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Iranian Hacking Of New York Dam Signals Wider Cyber Threat

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A classified incident where Iranian hackers infiltrated a dam less than 20 miles from New York City two years ago underscores a major threat to the U.S. power grid, factories, pipelines, bridges and dams, according to a front-page story in today’s Wall Street Journal. The story notes the incident occurred amidst concerns that the Iranians had attacked U.S. banks.

The dam breach came a few years after U.S. spies damaged an Iranian nuclear facility using a computer worm.

Unlike a conventional war, a cyber attack can be hard to track. In the case of the New York dam, investigators first thought the intended target was a dam in Oregon.

Leon Panetta, then-U.S. Defense Secretary, warned in 2012 of Iran’s hacking capabilities.

Industrial  Computers Unprotected

One problem facing the U.S. industrial sector is that many of its computers were built before the consumer Internet. Hacking gurus warned against deploying these outdated computer systems. In many cases, these systems connect directly to office networks that are typically easy to hack.

Now, such systems are controlling drawbridges and water releases from dams, in addition to water flow in pipelines. As a result, the dams are vulnerable to traffic jams, floods and explosions caused by hackers.

Shodan, a search engine that catalogs Internet-connected machines, notes the U.S. has over 57,000 Internet-connected industrial control systems, which is more than any country. These systems range from big pipelines to office air conditioning units to electrical control systems.

The companies employing these systems have done little to protect them from hackers, according to security specialists.

Hacker Expert Warns Industry

Cesar Cerrudo, an Argentina-based researcher and chief technology officer at the consultancy IOActive Labs, said it’s great that everything is being integrated, but security is lacking. He showed a hacker conference in Las Vegas last year how easily he can manipulate traffic lights in big U.S. cities.

The operators of these systems are not paying attention to security, Cerrudo said.
The German government last year reported that hackers accessed a domestic steel plant’s control system and caused major damage to a blast furnace.

Governments also use cyber weapons. Israel and the U.S. used a computer program to disable centrifuges at Iran’s Natanz nuclear facility early in President Obama’s term. The virus self-replicated unintentionally and infected other networks, including Chevron Corp. Company executives said there was no damage.

The U.S. Department of Homeland Security (DHS) has been warning industries since 2011 to watch how they connect their systems to the Internet. In 2014, a report noted that the devices are poorly protected, thereby increasing chances of targeted and opportunistic hack attacks.

The DHS said it responded to reports of 295 industrial control system hacking incidents for the 12 months ending Sept. 30, marking an increase over the 245 incidents in 2014. In June, it said a critical asset owner suspected a breach and did not have records of devices on its network, undermining the investigation.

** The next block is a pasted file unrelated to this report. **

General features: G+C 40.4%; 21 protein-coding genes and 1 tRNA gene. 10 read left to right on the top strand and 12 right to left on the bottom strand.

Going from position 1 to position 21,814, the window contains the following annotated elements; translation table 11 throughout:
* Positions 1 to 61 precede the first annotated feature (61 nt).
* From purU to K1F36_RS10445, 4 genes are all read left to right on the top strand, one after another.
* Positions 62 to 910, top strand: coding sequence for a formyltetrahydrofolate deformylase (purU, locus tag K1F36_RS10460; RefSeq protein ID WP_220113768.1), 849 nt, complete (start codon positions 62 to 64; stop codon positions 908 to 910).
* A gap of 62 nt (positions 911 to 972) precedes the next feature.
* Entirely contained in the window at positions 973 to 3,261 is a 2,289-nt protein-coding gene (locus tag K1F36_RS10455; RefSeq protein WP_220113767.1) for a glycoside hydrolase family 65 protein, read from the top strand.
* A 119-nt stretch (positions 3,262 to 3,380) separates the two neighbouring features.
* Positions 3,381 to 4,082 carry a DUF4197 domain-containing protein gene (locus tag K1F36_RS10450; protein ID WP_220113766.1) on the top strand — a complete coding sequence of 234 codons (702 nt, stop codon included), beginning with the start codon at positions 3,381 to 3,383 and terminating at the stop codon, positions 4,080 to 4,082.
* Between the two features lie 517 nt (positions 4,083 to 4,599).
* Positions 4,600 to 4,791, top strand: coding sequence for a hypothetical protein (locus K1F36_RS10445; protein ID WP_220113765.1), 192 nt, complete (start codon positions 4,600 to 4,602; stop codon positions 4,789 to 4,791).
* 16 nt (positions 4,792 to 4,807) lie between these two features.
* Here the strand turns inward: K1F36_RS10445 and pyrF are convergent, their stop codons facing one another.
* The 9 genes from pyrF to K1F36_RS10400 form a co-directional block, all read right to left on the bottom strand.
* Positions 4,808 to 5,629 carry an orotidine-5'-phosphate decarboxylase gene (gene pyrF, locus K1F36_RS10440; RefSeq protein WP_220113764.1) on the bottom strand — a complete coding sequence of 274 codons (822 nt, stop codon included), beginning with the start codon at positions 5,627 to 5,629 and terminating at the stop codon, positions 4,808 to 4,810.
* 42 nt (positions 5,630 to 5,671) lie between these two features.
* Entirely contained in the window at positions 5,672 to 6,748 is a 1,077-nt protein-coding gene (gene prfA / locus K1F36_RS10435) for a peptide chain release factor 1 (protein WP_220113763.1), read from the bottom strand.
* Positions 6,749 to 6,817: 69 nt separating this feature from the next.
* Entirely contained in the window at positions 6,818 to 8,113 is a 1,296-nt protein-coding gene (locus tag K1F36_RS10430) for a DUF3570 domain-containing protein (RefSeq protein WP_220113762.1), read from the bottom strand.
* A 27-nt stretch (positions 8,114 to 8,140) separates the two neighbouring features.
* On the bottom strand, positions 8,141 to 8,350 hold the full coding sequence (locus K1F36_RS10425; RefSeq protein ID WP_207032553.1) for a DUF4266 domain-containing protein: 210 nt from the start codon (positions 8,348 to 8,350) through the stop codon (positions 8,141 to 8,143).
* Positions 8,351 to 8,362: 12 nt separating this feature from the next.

Hackers usually appear to probe systems to learn how they are set up and where they are vulnerable, investigators said.

A Wake Up  Call

The New York dam incident was a wake-up call that demonstrated Iran has greater cyber warfare capability than many believed and that it is capable of inflicting damage.

James Clapper, director of national intelligence, told a Congressional hearing in February that Iranian hackers are motivated and unpredictable cyber war actors.

Officials in Iran did not respond to a request for comment.

The dam hack also pointed to another challenge facing digital defenses in the U.S.: the cyberwar’s “fog.” The rules governing domestic surveillance and unclear Internet addresses prevented U.S. officials from determining where the hackers infiltrated.

An unclassified DHS summary indicates the hackers gained access through a cellular modem. People familiar with the incident said the summary refers to a small structure used for flood control near Rye, N.Y. called Bowman Avenue Dam. The hackers probed the system but did not take control of it.

A DHS spokesperson said the department responds to threats, vulnerabilities and cyber incidents at critical infrastructure across the country but does not comment on specific incidents.

Also read: Ted Koppel writes book about dangerous power grid hackers

Intelligence Suspected The Wrong Dam

American intelligence agencies noticed the attack when they monitored computers they believed to be linked to Iranian hackers targeting U.S. firms, sources told The Wall Street Journal. U.S. officials linked these hackers to consumer banking website hackers, including SunTrust Banks Inc., Capital One Financial Corp. and PNC Financial Services Group.

Analysts noticed a machine crawling the Internet seeking out vulnerable U.S. industrial control systems. The hackers were apparently focusing on specific Internet addresses, sources said. National Security Agency analysts advised counterparts at Homeland Security about these addresses.

Investigators were able to link an address to a “Bowman” dam. There are 31 U.S. dams that include that word in their name, however.

Officials feared the hackers accessed systems at Oregon’s Arthur R. Bowman Dam, which irrigates agriculture and prevents flooding in Prineville, Ore. Officials notified the White House that the digital conflict with Iran was escalating.

Asked to comment, the White House referred the Wall Street Journal to Homeland Security.

The trail eventually led to the Rye Brook, N.Y. dam. The manager of Rye, N.Y. said FBI agents came to the city offices to talk to the IT manager about a hacking incident but said there was very little discussion.

The FBI declined to comment.

Image from Shutterstock.